Philippine Standard Time
Recommended fruit bagging material (left) and imported newspaper from Japan (right). (Image Credit: Crops Research Division, DOST-PCAARRD)

Australia-Philippines collaboration eyes for export-quality ‘Carabao’ mangoes

An ongoing collaboration between Australia and the Philippines identifies potential strategies to reduce fruit fly infestation and improve the yield and quality of Carabao mango through innovative area-wide management (AWM) approaches.

Funded by the Australian Centre for International Agricultural Research (ACIAR), the project, “Development of area-wide management approaches for fruit flies in mango for Indonesia, Philippines, Australia, and the Asia-Pacific region” was recently monitored to oversee the progress of its project sites in Samal Island, Davao del Norte, and Davao City. 

The Philippine Council for Agriculture, Aquatic and Natural Resources Research and Development of the Department of Science and Technology (DOST-PCAARRD), as one of the project’s key partners, serves as the Philippine counterpart of ACIAR in monitoring the said project.

Key representatives from ACIAR, DOST-PCAARRD, UPMin, UPLB, and PAGRO Davao del Norte with farmer cooperators in Samal Island. (Image Credit: Crops Research Division, DOST-PCAARRD)

With the integration of AWM, pest and disease control strategies, and best management practices, farmer cooperators showcased their mango fruits with promising qualities for export.

Among the major contributors to this result is the recommended fruit bagging material used by the farmer cooperators, which provided visible differences in the fruit quality as compared to the use of imported newspapers. The use of the said fruit bagging material may also potentially reduce pesticide application.

The project team from the University of the Philippines Mindanao (UPMin), led by Dr. Emma Ruth V. Bayogan, is currently exploring the optimal number of uses for the fruit bagging material. This will determine the overall costs of its utilization in mango production. They are also working on improving postharvest handling systems, such as optimizing hot water treatments to prolong the shelf-life of quality mango.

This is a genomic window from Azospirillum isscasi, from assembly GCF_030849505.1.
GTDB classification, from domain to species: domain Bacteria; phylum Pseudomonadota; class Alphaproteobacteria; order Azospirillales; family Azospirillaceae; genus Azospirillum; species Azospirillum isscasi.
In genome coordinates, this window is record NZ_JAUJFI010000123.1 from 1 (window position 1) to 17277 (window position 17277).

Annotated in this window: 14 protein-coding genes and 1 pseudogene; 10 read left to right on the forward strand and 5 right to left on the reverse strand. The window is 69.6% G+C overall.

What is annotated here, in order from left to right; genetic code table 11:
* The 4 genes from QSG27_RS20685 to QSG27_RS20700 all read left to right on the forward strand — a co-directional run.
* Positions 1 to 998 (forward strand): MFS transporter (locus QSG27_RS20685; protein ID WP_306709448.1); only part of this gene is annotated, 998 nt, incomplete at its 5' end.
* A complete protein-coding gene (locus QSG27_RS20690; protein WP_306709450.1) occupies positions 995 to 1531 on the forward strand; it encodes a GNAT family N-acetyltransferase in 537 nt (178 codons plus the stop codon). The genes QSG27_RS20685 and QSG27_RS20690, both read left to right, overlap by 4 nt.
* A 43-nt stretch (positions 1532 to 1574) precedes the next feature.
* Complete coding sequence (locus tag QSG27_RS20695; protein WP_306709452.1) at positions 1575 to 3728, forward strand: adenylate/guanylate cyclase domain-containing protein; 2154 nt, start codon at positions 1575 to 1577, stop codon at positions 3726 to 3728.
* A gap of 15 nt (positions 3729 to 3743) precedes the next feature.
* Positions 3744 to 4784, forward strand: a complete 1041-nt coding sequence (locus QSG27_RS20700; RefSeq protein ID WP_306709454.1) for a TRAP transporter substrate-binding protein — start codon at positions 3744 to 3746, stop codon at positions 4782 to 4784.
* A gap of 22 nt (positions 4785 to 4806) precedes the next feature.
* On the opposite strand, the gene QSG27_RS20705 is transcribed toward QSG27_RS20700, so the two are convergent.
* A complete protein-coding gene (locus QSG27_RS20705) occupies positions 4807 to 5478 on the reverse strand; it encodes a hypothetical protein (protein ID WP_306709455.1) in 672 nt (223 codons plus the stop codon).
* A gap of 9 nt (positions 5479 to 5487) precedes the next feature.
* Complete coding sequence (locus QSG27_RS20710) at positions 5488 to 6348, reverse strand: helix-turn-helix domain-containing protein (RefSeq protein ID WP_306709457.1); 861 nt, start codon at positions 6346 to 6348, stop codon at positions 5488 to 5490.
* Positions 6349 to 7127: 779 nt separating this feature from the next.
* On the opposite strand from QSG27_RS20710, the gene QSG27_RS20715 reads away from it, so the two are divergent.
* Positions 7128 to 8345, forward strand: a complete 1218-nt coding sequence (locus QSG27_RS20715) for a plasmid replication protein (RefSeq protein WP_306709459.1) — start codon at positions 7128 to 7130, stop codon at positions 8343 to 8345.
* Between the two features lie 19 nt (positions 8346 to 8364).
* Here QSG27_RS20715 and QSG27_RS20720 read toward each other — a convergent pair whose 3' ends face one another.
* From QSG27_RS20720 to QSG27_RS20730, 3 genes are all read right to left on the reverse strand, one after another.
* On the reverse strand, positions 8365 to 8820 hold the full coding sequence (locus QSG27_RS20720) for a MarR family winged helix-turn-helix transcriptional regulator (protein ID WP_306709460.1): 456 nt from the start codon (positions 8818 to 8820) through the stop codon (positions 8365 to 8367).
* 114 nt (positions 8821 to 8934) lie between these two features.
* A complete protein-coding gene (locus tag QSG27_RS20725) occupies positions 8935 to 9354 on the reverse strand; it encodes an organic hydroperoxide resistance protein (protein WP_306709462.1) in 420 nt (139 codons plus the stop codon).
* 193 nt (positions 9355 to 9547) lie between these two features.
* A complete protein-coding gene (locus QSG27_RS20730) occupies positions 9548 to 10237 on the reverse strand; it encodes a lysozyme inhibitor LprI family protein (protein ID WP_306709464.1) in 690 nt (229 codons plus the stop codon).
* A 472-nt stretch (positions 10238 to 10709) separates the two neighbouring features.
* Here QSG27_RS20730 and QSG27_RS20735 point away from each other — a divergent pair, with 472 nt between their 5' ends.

Researcher Ms. Leizel Secretaria of UP Mindanao and ISP Manager for Mango Ms. Ma. Cecilia S. Alaban of DOST-PCAARRD unbagging the harvested mangoes in Samal Island, Davao del Norte. (Image Credit: Crops Research Division, DOST-PCAARRD)

The Provincial Agriculturist Office (PAGRO) of Davao del Norte, under the leadership of Dr. Juliet Cristina M. Zambrano, is also intensifying its efforts to promote the utilization of the said bagging material, alongside implementation of good agricultural practices (GAP) through their partnerships with local farmer cooperatives.

Entomologist Dr. Celia dR. Medina of UP Los Baños (UPLB) leads in implementing the fruit fly monitoring study to continuously assess fruit fly injury levels on the mango fruits produced. This study will serve as an indicator of the project’s success.

Industry Strategic S&T Program (ISP) Manager for Mango, Ms. Ma. Cecilia S. Alaban represented DOST-PCAARRD in the said monitoring activity joined by Project Leader Dr. Stefano De Faveri, Consultant Mr. Peter Johnson, Dr. Bayogan, Dr. Zambrano, Dr. Medina, and key supporting staff from ACIAR’s collaborating agencies.

Significant outcomes of the project are set to increase the profits of mango growers, expand market access, and boost the mango industry, not only in the Philippines but the whole Asia-Pacific region.